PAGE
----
Furthermore, governments may follow even more ambitious endeavors. Former Managing Director of the World Bank Bertrand Badré, for instance, argued for using this opportunity to create a major transformation towards more environmentally sustainable and socially inclusive economic structures. According to him, we should not “waste the pandemic response” which may be “the moment to invest in humanity’s future”. Moreover, a recent research reported that fiscal spending on climate change mitigation is even more effective than traditional channels for creating jobs and accelerating the recovery.

We can now safely say that the impact of the COVID-19 crisis on world economy [11] will be deeper than previously foreseen. Accordingly, governments may need to go further than managing a recession and assume a deeper and extensive role in order to facilitate transitioning to a new normal. While this is a major challenge, and will probably be a painful one, it may also be a once-in-a-lifetime chance to transform the economies for the better.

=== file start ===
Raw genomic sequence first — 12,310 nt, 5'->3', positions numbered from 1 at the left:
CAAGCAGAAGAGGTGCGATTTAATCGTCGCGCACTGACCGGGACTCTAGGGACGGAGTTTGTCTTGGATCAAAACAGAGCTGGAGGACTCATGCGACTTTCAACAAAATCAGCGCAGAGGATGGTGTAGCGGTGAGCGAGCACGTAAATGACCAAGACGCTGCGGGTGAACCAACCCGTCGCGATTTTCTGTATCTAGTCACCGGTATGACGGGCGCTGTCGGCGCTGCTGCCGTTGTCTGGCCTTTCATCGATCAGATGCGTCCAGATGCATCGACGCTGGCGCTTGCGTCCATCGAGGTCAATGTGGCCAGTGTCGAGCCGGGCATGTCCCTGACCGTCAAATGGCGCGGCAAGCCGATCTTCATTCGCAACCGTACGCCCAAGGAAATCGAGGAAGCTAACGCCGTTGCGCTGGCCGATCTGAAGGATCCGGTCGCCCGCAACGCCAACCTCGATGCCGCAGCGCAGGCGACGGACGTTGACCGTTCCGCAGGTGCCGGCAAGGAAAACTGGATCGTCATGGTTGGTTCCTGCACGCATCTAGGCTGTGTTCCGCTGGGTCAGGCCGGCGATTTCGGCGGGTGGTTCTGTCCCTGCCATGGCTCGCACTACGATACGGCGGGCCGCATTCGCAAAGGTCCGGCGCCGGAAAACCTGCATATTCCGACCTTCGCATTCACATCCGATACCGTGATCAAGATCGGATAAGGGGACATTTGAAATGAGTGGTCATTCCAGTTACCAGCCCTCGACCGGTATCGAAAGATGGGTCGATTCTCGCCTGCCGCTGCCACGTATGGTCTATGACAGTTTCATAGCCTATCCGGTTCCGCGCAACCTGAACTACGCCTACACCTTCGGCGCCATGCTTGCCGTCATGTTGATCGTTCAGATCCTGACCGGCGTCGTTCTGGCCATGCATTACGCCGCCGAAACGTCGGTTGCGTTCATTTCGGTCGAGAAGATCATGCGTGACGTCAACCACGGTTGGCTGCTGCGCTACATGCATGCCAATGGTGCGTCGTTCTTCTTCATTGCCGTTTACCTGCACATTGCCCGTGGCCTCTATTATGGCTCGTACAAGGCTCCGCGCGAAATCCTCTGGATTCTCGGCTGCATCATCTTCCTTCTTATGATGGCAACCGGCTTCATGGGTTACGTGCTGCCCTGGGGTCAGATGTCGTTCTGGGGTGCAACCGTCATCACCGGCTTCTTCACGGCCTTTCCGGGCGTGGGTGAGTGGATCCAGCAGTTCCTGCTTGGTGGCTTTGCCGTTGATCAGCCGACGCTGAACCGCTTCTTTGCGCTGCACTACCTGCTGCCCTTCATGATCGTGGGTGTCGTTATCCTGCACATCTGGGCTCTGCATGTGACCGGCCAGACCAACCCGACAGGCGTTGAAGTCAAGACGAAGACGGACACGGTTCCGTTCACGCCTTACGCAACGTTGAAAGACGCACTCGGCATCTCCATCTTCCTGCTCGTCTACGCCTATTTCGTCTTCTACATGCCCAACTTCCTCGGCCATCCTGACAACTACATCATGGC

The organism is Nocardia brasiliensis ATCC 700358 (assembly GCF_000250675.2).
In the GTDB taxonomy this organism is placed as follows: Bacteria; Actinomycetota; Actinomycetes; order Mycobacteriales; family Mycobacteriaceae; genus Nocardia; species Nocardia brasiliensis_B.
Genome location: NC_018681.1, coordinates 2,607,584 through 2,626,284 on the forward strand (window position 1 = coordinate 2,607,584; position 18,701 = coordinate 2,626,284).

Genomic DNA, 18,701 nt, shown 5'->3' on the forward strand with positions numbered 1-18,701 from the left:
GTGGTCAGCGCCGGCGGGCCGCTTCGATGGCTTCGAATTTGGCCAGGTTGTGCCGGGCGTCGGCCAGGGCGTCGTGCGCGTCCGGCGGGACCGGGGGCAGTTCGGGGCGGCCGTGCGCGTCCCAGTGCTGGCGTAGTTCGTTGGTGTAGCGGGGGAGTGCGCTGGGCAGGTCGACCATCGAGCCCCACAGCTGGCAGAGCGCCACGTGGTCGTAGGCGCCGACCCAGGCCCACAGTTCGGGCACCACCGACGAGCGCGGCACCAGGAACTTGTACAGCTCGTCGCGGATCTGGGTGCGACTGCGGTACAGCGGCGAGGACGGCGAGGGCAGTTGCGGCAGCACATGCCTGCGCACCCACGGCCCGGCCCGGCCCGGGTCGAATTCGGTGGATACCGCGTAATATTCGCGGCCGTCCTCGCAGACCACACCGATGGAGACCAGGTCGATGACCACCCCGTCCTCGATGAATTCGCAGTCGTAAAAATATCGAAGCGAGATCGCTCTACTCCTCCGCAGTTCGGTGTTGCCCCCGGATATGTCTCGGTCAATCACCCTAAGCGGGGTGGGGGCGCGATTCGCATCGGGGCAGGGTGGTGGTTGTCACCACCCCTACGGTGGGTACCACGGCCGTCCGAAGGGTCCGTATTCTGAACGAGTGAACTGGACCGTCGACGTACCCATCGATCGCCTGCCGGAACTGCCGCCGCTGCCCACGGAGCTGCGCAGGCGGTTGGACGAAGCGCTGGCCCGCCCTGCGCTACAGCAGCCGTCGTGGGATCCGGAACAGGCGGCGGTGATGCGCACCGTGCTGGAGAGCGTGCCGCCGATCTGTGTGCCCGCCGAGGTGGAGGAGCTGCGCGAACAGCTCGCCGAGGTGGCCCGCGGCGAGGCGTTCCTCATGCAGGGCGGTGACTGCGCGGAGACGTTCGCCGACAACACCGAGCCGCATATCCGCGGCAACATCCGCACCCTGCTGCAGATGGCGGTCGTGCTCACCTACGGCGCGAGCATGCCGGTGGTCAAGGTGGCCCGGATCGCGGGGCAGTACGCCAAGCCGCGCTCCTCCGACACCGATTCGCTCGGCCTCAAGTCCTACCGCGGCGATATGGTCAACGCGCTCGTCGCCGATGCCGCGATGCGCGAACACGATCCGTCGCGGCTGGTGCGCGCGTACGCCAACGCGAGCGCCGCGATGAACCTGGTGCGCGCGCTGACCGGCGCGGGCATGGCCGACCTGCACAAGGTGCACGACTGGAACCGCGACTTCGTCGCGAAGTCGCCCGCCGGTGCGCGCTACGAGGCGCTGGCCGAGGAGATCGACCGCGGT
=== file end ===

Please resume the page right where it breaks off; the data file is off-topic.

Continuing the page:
* Opinions expressed in this article are the author’s own and do not necessarily reflect the editorial policy of Anadolu Agency.

[ The writer is a Researcher at TRT World. His research mostly focuses on economic policy in the context of underdeveloped and developing countries. ]